This is a fully relevant question because as has been previously explained many legal products contain nitrates and it may help answer any questions regarding test results that may come back as positive.
    I have travelled on occasion with firearm residue on my person and if I was been swabbed or about to be, I asked what I was been swabbed for...was told ...and informed them what they may find...and why....nothing to do with " my rights"...just common sense ...nothing to hide


  • Registered Users Posts: 4,772 ✭✭✭ meathstevie


    I can't speak for countries where that type of security tasks are looked after by law enforcement in some shape or form but in the likes of Dublin, Cork and Shannon security staff has no powers of detention or search or the likes.

    It's all based on a consent and your voluntary compliance with procedure as a condition of being admitted to the secure area of the airport and an airplane.

    If you don't comply you can be refused entry as you aren't upholding your side of the agreement you entered when you bought your ticket.

    If you do this with a bit too much bravado and stupidity chances are security staff will call airport police or Gardai and from there on there can be criminal consequences.


  • Registered Users Posts: 1,074 ✭✭✭ gunhappy_ie


    I can't speak for countries where that type of security tasks are looked after by law enforcement in some shape or form but in the likes of Dublin, Cork and Shannon security staff has no powers of detention or search or the likes.

    I could be completely wrong on this but my Dad was 30+ years in Airport security but they can infact arrest/search/detain a person (id imagine if they didnt then either customs or AGS would have to be there at the airport. A quick google will give the Airport Bye-Laws.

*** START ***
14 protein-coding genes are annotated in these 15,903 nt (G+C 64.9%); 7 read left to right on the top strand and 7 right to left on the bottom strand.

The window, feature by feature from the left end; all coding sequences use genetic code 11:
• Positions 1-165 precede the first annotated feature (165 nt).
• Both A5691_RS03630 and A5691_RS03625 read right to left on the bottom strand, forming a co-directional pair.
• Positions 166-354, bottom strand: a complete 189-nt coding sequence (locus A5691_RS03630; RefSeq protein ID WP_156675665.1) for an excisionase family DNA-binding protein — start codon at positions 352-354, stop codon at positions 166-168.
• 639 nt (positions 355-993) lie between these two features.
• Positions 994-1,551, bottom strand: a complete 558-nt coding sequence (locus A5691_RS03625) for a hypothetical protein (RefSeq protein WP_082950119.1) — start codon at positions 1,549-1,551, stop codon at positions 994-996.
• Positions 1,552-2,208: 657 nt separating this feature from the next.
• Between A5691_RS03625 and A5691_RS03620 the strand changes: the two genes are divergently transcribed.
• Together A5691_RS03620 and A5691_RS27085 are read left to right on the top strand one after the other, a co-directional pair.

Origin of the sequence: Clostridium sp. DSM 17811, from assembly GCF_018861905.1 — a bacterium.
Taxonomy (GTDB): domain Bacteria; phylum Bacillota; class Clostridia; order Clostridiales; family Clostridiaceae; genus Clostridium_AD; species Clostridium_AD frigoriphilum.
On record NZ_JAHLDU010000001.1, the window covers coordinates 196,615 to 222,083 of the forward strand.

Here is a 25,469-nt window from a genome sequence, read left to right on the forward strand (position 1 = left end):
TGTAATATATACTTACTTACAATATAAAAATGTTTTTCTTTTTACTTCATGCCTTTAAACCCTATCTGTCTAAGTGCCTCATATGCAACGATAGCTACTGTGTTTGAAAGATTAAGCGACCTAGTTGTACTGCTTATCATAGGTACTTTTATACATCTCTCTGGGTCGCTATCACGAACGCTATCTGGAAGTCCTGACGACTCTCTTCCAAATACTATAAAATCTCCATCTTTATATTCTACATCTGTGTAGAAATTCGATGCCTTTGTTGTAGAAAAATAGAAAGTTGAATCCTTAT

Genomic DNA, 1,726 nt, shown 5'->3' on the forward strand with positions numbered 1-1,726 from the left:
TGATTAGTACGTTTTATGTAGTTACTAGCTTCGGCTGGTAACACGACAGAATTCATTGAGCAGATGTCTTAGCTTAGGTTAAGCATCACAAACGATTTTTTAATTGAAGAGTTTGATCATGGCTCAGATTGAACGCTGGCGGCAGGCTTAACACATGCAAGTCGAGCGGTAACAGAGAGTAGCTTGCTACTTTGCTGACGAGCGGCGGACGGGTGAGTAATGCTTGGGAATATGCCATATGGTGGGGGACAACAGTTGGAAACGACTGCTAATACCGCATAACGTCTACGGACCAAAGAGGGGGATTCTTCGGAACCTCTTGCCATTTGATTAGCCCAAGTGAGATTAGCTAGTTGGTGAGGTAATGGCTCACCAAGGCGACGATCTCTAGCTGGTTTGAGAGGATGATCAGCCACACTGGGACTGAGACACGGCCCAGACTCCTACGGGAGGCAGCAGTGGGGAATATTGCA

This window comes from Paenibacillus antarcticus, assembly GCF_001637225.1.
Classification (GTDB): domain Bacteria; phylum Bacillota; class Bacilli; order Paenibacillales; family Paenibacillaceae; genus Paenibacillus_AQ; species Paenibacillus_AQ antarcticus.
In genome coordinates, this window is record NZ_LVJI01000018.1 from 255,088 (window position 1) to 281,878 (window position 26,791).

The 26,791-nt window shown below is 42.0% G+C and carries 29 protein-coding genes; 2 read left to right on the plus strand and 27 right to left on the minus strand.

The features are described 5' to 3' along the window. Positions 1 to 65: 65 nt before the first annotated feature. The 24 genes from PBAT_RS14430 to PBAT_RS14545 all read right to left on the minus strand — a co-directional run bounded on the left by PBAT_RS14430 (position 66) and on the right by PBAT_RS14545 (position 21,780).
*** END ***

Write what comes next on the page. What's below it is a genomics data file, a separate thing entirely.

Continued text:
Id imagine the Temp/seasonal staff checking baggage don't have this power but the Airport Police do.


  • Registered Users Posts: 1,738 ✭✭✭ LIFFY FISHING


    I could be completely wrong on this but my Dad was 30+ years in Airport security but they can infact arrest/search/detain a person (id imagine if they didnt then either customs or AGS would have to be there at the airport. A quick google will give the Airport Bye-Laws.

    Id imagine the Temp/seasonal staff checking baggage don't have this power but the Airport Police do.

    The Airport Police are not impowered as officers of the law, they do not have the authority to arrest anyone, they have search and detain powers the same as any other certified Security firm.
    The name Police often is bandied about, the "Airport Police" is the name given to the DAA security services, not that long ago they were shared services with the Airport Fire Services.
    Mind you a few of those security guys do have a bit of a " Power Ego" :)


  • Registered Users Posts: 307 ✭✭ gavindublin


    I work in the airport and have yet to flag any tests for residue.
    And I'm going airside alot with a high rate of random testing.

    Love a good swab these days!


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  • Moderators, Sports Moderators Posts: 2,759 Mod ✭✭✭✭ cookimonster


    The Airport Police are "Authorised Officers" under the Airports and Aviation Acts 1936 to 2014 and as such have full policing powers within the State airports.

    The Harbour Police has the power of arrest under Section 59 of the Harbours Act 1996 [1], to arrest persons in connection with offences under the Act,